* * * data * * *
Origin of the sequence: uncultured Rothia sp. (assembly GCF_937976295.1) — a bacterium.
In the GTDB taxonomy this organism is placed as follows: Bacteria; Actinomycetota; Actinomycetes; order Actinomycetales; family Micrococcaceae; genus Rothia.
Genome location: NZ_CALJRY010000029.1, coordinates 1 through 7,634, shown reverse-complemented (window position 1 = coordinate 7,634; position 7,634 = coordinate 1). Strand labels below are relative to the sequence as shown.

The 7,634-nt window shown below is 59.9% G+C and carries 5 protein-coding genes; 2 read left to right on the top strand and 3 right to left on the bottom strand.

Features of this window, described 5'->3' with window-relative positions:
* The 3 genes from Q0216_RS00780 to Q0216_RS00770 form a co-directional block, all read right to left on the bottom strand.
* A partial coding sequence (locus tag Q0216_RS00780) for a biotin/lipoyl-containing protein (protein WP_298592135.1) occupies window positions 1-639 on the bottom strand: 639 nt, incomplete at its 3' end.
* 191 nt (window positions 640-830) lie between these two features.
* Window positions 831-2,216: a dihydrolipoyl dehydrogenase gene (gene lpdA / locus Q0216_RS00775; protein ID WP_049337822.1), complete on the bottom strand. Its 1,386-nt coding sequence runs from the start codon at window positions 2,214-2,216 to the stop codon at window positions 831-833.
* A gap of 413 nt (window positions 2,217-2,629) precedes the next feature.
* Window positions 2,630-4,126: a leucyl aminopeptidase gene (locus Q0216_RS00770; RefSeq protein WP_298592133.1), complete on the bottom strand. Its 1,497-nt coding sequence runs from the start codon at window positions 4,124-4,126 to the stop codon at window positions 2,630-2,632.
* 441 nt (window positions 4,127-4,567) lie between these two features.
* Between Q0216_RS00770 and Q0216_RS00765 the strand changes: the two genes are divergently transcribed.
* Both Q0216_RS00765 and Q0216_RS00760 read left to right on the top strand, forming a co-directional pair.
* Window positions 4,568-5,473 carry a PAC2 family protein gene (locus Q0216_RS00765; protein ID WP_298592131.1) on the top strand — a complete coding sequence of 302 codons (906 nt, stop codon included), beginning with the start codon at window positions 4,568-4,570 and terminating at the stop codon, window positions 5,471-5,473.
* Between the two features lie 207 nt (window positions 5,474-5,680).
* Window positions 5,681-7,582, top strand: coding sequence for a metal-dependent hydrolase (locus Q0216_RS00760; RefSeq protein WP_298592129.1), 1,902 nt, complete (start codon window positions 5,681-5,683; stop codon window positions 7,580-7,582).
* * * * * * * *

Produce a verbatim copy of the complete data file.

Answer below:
Origin of the sequence: uncultured Rothia sp. (assembly GCF_937976295.1) — a bacterium.
In the GTDB taxonomy this organism is placed as follows: Bacteria; Actinomycetota; Actinomycetes; order Actinomycetales; family Micrococcaceae; genus Rothia.
Genome location: NZ_CALJRY010000029.1, coordinates 1 through 7,634, shown reverse-complemented (window position 1 = coordinate 7,634; position 7,634 = coordinate 1). Strand labels below are relative to the sequence as shown.

The 7,634-nt window shown below is 59.9% G+C and carries 5 protein-coding genes; 2 read left to right on the top strand and 3 right to left on the bottom strand.

Features of this window, described 5'->3' with window-relative positions:
* The 3 genes from Q0216_RS00780 to Q0216_RS00770 form a co-directional block, all read right to left on the bottom strand.
* A partial coding sequence (locus tag Q0216_RS00780) for a biotin/lipoyl-containing protein (protein WP_298592135.1) occupies window positions 1-639 on the bottom strand: 639 nt, incomplete at its 3' end.
* 191 nt (window positions 640-830) lie between these two features.
* Window positions 831-2,216: a dihydrolipoyl dehydrogenase gene (gene lpdA / locus Q0216_RS00775; protein ID WP_049337822.1), complete on the bottom strand. Its 1,386-nt coding sequence runs from the start codon at window positions 2,214-2,216 to the stop codon at window positions 831-833.
* A gap of 413 nt (window positions 2,217-2,629) precedes the next feature.
* Window positions 2,630-4,126: a leucyl aminopeptidase gene (locus Q0216_RS00770; RefSeq protein WP_298592133.1), complete on the bottom strand. Its 1,497-nt coding sequence runs from the start codon at window positions 4,124-4,126 to the stop codon at window positions 2,630-2,632.
* 441 nt (window positions 4,127-4,567) lie between these two features.
* Between Q0216_RS00770 and Q0216_RS00765 the strand changes: the two genes are divergently transcribed.
* Both Q0216_RS00765 and Q0216_RS00760 read left to right on the top strand, forming a co-directional pair.
* Window positions 4,568-5,473 carry a PAC2 family protein gene (locus Q0216_RS00765; protein ID WP_298592131.1) on the top strand — a complete coding sequence of 302 codons (906 nt, stop codon included), beginning with the start codon at window positions 4,568-4,570 and terminating at the stop codon, window positions 5,471-5,473.
* Between the two features lie 207 nt (window positions 5,474-5,680).
* Window positions 5,681-7,582, top strand: coding sequence for a metal-dependent hydrolase (locus Q0216_RS00760; RefSeq protein WP_298592129.1), 1,902 nt, complete (start codon window positions 5,681-5,683; stop codon window positions 7,580-7,582).